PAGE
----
Just you and me Eight good reasons for alone time with your child
As your family grows, it’s all the more important to spend some regular time alone with each of your kids. Shanda Luyt tells you how and why…
YOU AND YOUR MOM baking cookies together. Dad taking you – just you – out for an ice cream. Bathtime with him every night while the two of you pretend you’re pirates. Time spent together. Oneon-one bonding time. Magic moments to cherish forever.
There are few things as precious for a child as spending time alone with Mom or Dad, because it’s during these moments that relationships are truly forged. Time alone with each one of your children maintains and keeps your unique relationship with them healthy, US child psychologist Dr Kyle Pruett writes on the website Psychology Today.
But it’s easier said than done: With a crying baby and a busy toddler or two in the house, there’s barely time to knock back a cup of coffee, let alone pay individual attention to each of your kids. Yet it’s in these very crazy moments that you need to make the time.
HOW, WHAT AND WHEN?
Spending time alone with every child is important even when they’re tiny babies, but your child’s age will largely influence what this time entails. A baby’s special time may be as simple as making eye contact and chatting while he’s nursing, or turning a nappy change into playtime.
Bath time is another slot for bonding; as is the time you spend together in the rocker while you sing him lullabies.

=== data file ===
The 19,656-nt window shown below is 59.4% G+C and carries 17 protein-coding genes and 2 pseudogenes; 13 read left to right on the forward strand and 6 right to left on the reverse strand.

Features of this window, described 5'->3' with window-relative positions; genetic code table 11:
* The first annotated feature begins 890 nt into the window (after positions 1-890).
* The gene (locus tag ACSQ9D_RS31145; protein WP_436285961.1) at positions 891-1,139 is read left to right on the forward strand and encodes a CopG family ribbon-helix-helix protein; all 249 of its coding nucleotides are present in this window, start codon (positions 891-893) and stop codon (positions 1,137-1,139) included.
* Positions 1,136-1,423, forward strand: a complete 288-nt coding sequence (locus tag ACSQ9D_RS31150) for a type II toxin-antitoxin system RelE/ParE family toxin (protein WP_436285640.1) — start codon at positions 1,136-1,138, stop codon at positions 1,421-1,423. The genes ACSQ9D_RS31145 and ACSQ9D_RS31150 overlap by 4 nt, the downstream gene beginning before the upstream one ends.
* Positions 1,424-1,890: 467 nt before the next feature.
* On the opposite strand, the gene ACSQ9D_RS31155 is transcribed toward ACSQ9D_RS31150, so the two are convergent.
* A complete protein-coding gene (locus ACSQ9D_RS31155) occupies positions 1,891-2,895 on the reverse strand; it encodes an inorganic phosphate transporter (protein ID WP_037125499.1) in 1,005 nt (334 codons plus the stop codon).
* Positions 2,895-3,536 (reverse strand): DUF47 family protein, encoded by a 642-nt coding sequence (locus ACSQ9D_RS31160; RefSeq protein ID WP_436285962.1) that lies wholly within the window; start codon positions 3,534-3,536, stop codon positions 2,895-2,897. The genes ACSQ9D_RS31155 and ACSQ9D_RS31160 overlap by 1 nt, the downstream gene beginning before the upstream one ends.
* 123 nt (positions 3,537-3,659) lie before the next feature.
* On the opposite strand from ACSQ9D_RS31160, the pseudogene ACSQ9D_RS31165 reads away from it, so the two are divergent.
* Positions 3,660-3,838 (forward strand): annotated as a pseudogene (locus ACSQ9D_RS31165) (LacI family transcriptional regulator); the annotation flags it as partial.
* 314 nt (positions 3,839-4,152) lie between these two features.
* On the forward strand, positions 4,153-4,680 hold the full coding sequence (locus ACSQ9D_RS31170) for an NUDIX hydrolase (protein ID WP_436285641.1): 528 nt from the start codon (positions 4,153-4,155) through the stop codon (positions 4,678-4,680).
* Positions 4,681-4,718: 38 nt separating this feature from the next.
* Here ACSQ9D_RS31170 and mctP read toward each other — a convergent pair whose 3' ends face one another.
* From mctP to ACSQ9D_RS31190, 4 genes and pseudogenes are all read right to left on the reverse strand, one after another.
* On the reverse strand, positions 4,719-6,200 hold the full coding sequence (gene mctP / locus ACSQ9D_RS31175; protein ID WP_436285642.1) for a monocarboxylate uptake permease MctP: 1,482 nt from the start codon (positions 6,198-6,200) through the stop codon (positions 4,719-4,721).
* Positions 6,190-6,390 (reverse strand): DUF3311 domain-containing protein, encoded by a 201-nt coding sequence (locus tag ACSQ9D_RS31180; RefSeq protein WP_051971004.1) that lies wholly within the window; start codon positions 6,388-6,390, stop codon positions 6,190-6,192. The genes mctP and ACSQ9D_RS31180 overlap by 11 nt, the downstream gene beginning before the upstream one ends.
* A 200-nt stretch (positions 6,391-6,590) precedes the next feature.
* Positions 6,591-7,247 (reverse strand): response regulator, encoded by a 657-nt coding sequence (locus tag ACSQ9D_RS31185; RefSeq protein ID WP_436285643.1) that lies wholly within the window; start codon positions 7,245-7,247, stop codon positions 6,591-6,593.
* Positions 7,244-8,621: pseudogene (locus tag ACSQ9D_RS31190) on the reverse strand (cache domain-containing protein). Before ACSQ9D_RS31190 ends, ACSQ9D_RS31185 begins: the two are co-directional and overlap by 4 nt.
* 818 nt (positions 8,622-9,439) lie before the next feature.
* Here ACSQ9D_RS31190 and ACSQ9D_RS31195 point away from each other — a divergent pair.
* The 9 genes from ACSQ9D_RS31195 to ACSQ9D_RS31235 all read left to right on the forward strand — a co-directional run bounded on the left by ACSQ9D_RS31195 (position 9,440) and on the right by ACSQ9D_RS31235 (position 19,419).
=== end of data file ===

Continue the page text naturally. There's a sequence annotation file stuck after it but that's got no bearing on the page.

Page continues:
Your toddler and young child’s needs may be similar but require a bit more interaction, like singing songs or reading together. Gradually, as his attention span stretches, you’ll also spend longer times in each other’s exclusive company. Special time now becomes more of a
challenge in your no-doubt already jampacked parenting schedule. So teamwork between parents is essential for success.
There are no set rules about the hows and whens of one-on-one time, but these guidelines should help.
1 MAKE SURE EACH PARENT GETS SOME TIME ALONE WITH EVERY CHILD
so that you don’t end up each building a strong relationship with one child only. Both of you can contribute something unique to your child’s life. So deliberately mix it up regularly.
If you have two kids, you can do it simultaneously: Dad hangs out with one child and Mom with the other one. If there are more than two, one parent can have alone time while the other one takes care of the rest of the brood.
2 DON’T WAIT FOR ONE BIG MOMENT.
Rather try and work a bit of quiet time into your and your child’s shared schedule every day. Routine tasks can be used cleverly, for instance bathing alone with Dad at night, and that’s their alone time together. Or going shopping for bread and milk with mom every evening. Dad can read to the one and mom to the other child – and tomorrow night you swop sprogs during bedtime story hour.
3 ENSURE YOUR TIME TOGETHER IS FOCUSED.
During this time your cellphone should be switched off and your undivided attention should be focused 100 percent on your child. Watching television together is not oneon-one time. Listen attentively to your child – and talk.
4 SCHEDULE SPECIAL DATES ALONE WITH YOUR CHILD.
Try for once a month, and weekends are perhaps more practical. Put it into your diary, and make a big deal about it. The anticipation is part of the fun, and it’s wonderful for your child to see how excited you are about the upcoming date for just the two of you.
5 IT DOES NOT HAVE TO COST ANYTHING,
and you don’t even have to leave the house, but it should be something that you both enjoy and can do without interruptions from the rest of the family, even if it means you have to lock yourselves in the kitchen! An outing like a visit to the park or an ice cream parlour will make the date a little more special though.
6 SET SPECIAL TRADITIONS
for every child and your relationship, such as having a unique greeting or song you sing when you pass a certain shop.
SPENDING TIME ALONE WITH EVERY CHILD IS IMPORTANT EVEN WHEN THEY’RE TINY BABIES, BUT YOUR CHILD’S AGE WILL LARGELY INFLUENCE WHAT THIS TIME ENTAILS